New research in the journal Obesity provides the first glimpse of weight-gain guidance for pregnant women with various classes of obesity based on body mass index (BMI), and suggests that they not gain any weight until mid-pregnancy or later.

(Embargo expired on 24-Feb-2015 at 12:00 ET)


– Obesity Society

It’s Tough to Shift That Weight, McMaster Studies Show

The McMaster Evidence Review and Synthesis Centre reviewed hundreds of recent studies about overweight and obesity published in the past decade. The last of its five related papers was published today.

(Embargo expired on 24-Feb-2015 at 12:00 ET)

– McMaster University

Vitamin D Deficiency Linked More Closely to Diabetes than Obesity

People who have low levels of vitamin D are more likely to have diabetes, regardless of how much they weigh, according to a new study published in the Endocrine Society’s Journal of Clinical Endocrinology & Metabolism.

(Embargo expired on 23-Feb-2015 at 13:00 ET)

Journal of Clinical Endocrinology & Metabolism

– Endocrine Society

Largest Ever Genome-Wide Study Strengthens Genetic Link to Obesity

While diet and exercise are important, new findings sharpen the role genetics play in people’s tendency to gain weight and where the fat is stored. This work is the first step toward finding individual genes that play key roles in body shape and size.

(Embargo expired on 11-Feb-2015 at 13:00 ET)

Nature doi:10.1038/nature14177

– University of Michigan Health System

Impact of Obesity on Fertility Can Be Reversed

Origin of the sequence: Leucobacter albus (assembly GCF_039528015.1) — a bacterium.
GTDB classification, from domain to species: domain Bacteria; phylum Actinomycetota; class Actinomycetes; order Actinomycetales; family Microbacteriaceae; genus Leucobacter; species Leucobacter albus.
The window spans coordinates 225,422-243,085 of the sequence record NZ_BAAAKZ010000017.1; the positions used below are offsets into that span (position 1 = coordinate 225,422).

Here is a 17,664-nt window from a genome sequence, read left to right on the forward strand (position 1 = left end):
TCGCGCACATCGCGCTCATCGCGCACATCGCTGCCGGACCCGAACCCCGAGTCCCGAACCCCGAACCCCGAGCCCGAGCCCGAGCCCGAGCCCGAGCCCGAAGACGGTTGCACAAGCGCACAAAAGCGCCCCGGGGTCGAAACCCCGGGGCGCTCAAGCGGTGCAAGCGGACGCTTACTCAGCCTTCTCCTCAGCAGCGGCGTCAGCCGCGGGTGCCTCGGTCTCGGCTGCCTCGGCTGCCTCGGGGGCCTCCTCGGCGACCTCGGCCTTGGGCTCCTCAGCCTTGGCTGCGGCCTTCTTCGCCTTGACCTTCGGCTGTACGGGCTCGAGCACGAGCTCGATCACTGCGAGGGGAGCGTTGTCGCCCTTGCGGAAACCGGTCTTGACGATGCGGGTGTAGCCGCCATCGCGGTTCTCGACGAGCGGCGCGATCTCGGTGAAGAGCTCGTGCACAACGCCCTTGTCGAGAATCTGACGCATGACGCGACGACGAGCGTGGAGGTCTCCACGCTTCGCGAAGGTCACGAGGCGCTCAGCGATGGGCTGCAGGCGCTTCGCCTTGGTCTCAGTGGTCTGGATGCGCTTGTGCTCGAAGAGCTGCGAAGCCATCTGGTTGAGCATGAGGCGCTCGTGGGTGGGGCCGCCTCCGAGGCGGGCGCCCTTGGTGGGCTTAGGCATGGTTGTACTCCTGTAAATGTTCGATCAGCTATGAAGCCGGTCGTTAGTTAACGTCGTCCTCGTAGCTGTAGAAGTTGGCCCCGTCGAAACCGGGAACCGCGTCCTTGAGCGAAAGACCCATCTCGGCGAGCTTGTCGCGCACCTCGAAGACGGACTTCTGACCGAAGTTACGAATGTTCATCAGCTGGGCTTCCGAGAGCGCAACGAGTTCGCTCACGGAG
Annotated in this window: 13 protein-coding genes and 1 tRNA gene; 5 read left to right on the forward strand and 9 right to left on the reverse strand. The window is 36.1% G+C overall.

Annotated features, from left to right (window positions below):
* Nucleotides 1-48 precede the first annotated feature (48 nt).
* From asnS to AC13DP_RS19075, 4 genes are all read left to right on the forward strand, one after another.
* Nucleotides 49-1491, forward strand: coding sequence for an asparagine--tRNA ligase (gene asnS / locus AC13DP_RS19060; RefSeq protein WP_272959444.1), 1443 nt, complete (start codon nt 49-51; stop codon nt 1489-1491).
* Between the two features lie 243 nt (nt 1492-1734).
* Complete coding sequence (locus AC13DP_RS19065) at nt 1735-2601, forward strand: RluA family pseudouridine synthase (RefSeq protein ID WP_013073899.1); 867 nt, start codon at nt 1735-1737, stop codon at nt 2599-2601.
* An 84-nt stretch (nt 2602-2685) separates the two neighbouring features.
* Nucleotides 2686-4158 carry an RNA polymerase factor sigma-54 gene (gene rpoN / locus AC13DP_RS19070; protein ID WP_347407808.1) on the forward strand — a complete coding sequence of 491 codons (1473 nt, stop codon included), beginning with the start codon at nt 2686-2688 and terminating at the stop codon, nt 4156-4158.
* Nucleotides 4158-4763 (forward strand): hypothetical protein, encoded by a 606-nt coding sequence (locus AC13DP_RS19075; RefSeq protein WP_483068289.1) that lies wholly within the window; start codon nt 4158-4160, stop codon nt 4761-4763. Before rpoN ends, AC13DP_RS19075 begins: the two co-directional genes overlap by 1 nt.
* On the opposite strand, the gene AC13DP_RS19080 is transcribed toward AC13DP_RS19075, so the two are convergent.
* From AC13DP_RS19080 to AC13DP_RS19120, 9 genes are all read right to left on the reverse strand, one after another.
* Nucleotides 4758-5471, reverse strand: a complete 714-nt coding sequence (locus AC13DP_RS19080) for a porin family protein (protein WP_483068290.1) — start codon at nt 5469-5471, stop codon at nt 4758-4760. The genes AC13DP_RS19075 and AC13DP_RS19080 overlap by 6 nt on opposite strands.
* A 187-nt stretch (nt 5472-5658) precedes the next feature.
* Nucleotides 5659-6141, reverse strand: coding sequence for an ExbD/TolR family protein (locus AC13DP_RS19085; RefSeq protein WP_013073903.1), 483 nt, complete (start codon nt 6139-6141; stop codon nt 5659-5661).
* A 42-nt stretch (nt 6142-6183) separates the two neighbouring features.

In a breakthrough discovery, researchers at the University of Adelaide have revealed how damage from obesity is passed from a mother to her children, and also how that damage can be reversed.

(Embargo expired on 10-Feb-2015 at 07:30 ET)


– University of Adelaide

In the Short Run, a High-Fat Diet May Help Minimize Heart Attack Damage

A high-fat diet, eaten one day to two weeks days before a heart attack, reduced heart attack damage in mice by about 50 percent, according to a new study. The finding could provide insight into the "obesity paradox," by which obesity appears to provide protection to heart attack patients.

American Journal of Physiology – Heart and Circulatory Physiology

– Loyola University Health System

Study Finds Obese Black and White Women Differ in How They View Weight

Perceptions about weight differ between low-income obese white and black women, according to research by Regenstrief Institute and Indiana University.

American Journal of Health Behavior; R01 DK081329

– Indiana University

A Broader, Global Approach to Obesity Treatment and Prevention